has ever been perpetrated in the Conservative club rooms of New Westminster.
Led by James McGlashan, who is
of release to the prisoners. Slple I the father of the Kwire idea, and the
said he'd talk it over with his men j organizer of that body of talented mu-
and let us know tonight." | slcians  and  vaudeville    artists ,  tbe
"We could not promise full protection," continued Snyder, "we told
them we'd do the best we could to
get  them  safely  out of  the  district,
to war with you. They would Bay
that the 'little drunkard Huerta haa
drawn them into a tangle at last' "
Villa said he was not consulted    in
the drafting of    the    Carranza    note
transmitted to   Secretary   Bryan  laat
night, which  was  regarded  as some-
I what hostile In tone.
,     The rebel    leader    told    Carothers,
I who   repeated   the   interview   to   the
I state department tonight, that one of
the chief    reasons that he came    to
! Juarez was to    show    the American
j people that his attitude was friendly
! and that he did not fear to trust himself on the border without a military
! force behind him.
Carothers took supper with Villa
1 and canvassed the situation thorough-
; ly while doing justice to an American
j meal of salt beef and potatoes, with
I trimmings.
"Honest." said the rebeel general
between mouthfuls. "1 hope the
American bottle up Vera Cruz bo
tight they can't even get water Into
it. Your admiral is doing something
it would have taken us a long time
to accomplish, if we could have accomplished it at all."
Gifts in His Hand.
The general brought  with  him    a
hundred  woven  rugs of  the    softest
about wh!
twoen the
parties, and awarding costs.
stationed on the sand hills in the rear
who have been engag, d in constructing defensive  works.
No Business Being  Done.
"Admiral   Badger   in   command   on
shore,   is   making  every  effort  to  induce Mexican municipal authorities to
resume  their duties and  take  up the
early  adminstration of the  city.     He
n ports  negotiations  fairly  successful
SO far.    No business, however, is being
transacted     The  public service  utili :
ties   have   stopped    because   the   em-1
ployees refuse to run the eventual risk I
to   themselves   Of   resuming   etnploy-
n"''lt        ,,   , , (Coquitlam,  Burnaby and Westminster
"Very   little  food   supply   has   been,
coming   into   the   city   nnd   It   is   be
Vancouver Conservatives treated  the j
crowded hall  to a  first class  enter-1
talnment.   All numbers were received '
with hearty applause and the visitors i 'ambs W001 *" a Present for General
but there's no    telling    what    might  left for home shortly after 11 o'clock i ��cott- who recently left Fort Bliss to
happen." 1    W. N. Carty, president of the Ward ��� b.e.come a8*istant  chief of    staff    at
Trinidad   is   crowded   tonight   with. I One Conservative association of Van-1-asmngton-    Cai"others  promised   to
the defendant's position in the matter, j hundreds of refugees. | couver,  who made  the  arrangements   forward it along    with    Villa's    con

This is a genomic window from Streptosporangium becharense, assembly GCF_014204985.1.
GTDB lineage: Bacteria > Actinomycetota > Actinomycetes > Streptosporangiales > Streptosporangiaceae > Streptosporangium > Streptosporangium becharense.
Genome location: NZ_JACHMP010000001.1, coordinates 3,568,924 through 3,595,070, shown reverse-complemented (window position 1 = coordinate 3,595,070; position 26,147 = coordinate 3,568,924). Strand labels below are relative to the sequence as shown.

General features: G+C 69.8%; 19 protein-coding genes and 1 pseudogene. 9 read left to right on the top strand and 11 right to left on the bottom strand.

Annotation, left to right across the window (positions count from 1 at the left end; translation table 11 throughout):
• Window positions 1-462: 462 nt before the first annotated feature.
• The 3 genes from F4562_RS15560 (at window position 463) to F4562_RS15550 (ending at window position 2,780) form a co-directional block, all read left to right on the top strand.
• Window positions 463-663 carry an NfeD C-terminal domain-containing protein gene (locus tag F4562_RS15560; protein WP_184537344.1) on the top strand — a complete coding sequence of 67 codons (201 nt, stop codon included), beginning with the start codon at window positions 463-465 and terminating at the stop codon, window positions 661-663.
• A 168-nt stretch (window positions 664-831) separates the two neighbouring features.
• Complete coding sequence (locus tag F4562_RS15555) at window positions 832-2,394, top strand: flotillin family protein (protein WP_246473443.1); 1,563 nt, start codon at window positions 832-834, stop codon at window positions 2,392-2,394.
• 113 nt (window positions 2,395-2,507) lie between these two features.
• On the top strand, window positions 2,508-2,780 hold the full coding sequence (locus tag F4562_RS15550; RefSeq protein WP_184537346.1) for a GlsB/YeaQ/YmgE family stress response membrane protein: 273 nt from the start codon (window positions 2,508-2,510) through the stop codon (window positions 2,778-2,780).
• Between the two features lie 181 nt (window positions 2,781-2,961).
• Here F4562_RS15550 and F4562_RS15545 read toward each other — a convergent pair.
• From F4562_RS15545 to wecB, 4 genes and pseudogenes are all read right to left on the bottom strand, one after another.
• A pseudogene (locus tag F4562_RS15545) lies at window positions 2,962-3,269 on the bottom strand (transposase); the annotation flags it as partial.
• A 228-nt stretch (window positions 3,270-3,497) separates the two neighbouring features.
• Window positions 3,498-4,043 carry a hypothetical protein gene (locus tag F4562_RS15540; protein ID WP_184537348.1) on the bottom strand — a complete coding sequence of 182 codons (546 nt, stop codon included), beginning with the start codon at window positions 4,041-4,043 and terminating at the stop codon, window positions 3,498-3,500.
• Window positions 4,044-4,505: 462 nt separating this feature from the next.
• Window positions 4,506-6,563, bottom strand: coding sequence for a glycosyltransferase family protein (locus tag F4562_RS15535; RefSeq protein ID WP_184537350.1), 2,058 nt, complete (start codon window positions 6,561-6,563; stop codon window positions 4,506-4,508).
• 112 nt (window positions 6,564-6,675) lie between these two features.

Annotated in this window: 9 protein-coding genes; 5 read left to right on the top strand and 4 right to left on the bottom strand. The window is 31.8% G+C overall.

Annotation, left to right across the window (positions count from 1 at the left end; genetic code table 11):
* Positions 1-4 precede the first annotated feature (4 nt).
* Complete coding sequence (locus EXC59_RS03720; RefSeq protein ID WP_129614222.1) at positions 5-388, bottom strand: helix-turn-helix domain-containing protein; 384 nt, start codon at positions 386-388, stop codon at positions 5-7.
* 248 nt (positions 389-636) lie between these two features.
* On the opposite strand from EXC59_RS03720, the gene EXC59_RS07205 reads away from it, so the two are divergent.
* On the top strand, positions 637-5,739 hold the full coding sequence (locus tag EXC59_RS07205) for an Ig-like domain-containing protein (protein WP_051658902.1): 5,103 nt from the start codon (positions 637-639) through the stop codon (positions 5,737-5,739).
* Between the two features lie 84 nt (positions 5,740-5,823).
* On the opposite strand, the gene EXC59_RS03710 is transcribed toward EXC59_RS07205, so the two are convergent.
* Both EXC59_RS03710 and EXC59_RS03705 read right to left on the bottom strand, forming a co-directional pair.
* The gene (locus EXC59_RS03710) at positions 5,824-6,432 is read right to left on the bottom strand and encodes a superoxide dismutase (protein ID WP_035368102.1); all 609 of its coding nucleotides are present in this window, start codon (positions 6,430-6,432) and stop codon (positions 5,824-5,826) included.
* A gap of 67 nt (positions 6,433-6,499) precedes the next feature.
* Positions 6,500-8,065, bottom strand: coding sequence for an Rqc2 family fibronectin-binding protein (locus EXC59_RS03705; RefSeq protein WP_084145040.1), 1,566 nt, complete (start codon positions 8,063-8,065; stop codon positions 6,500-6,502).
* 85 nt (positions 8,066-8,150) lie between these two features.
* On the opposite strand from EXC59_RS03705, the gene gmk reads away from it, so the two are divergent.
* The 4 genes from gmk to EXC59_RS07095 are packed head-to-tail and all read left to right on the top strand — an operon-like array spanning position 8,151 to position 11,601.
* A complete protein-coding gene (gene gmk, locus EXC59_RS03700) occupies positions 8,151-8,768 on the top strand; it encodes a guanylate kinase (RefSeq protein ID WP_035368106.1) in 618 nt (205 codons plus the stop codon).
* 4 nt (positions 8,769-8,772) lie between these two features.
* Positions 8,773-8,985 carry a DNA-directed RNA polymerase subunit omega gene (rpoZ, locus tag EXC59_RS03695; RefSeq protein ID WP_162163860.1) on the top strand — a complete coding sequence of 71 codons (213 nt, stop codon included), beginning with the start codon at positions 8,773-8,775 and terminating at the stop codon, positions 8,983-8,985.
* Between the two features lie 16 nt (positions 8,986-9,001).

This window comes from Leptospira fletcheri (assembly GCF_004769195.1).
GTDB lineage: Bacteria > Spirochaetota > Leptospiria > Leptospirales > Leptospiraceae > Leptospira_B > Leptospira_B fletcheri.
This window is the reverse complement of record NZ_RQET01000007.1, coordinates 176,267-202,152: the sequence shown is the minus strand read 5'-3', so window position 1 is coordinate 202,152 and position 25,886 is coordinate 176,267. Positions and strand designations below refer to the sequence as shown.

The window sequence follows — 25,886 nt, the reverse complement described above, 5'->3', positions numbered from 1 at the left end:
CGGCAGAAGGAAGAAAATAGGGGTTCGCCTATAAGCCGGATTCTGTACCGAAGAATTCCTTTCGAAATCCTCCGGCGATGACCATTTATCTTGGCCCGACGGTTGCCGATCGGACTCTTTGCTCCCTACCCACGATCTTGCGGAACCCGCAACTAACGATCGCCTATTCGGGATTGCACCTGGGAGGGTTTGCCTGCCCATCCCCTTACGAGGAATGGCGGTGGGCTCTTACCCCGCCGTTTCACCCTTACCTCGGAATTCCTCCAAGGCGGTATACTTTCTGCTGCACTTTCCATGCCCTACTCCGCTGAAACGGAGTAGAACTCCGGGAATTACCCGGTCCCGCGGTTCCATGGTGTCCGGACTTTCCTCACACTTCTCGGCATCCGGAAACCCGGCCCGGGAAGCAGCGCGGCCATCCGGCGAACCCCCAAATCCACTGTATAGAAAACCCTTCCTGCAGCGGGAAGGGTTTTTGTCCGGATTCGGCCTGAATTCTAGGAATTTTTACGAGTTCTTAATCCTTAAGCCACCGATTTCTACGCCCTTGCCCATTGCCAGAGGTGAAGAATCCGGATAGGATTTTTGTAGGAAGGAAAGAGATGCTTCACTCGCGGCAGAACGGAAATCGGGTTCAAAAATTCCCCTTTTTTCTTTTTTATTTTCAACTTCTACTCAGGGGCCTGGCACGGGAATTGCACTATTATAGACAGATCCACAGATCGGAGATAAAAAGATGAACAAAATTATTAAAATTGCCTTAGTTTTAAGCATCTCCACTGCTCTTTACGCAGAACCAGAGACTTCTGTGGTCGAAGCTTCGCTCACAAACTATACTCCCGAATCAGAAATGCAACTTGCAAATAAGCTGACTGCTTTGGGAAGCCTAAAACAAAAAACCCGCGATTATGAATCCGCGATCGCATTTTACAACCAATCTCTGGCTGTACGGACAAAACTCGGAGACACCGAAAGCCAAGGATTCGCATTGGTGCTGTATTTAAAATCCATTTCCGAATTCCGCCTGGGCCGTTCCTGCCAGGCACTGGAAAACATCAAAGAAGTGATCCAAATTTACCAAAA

giving judgment for a sum of $34.60. |     a   general  funeral   will   take  place I for the trip, accompanied the Terminal   sratulations
h  there was no dispute be-   tomorrow  over the  remains  of  those
who  lost  their lives at  Ludlow.
City contingent. General  Villa  was supposed to    be
The chair was taken bv President bri"SihS �� personal escort of 20>��
T. S. Annandale of the New West-'men- Uut to avoid provocative appear-
minster Conservative association,'allCe tne Keneral left most of them
while with him on the platform were   behind at Chihuahua    and    appeared
W. F. Hansford, secretary of the association, and Mr. Glashan of Vancouver.
onsequence was reported  from  Vera   lieved that In a few days the question :
Cruz. The American land forces push
ed their -way three miles Inland to
some important breastworks to make
their position secure. Hear Admiral
Fletcher and American Consul Canada
were occupied most of the day In
Vera Cruz in handling hundreds of
American refugees. British and German vessels took off more than 1200
refugees at Tampico and a general
exodus or Americans from Mexican
cities was reported.
Claim Actual War Exists.
The  senate   passed   the   house   bill
of feeding the people of the city will
become paramount and that it is possible the United States will be called
upon to furnish food. The water supply is causing some anxiety.
"The Mexican forces are scattered
along the railroad line and while Ad.
miral Badger reports the remainder
are preparing to attack, he adds that
anv attack can be successfully resisted."
Councillors  Will Consider  Mat-
ter  This Afternoon.
Shoemaker, Not Sustained by the
although the city Is just outside the
i limits covered by the brdge the fact
that the new  car line will be an In-
' centive to an increase in trading with
! local merchants has prompted the city
Troopr on the Move.
n Francisco, April 28���Three regi-
appropriating $500,000 to take care of   mints  of  Infantry  nt  San   Francisco
American   refugees.     Senator   Borah   and the artillery at Fort Riley, Kas..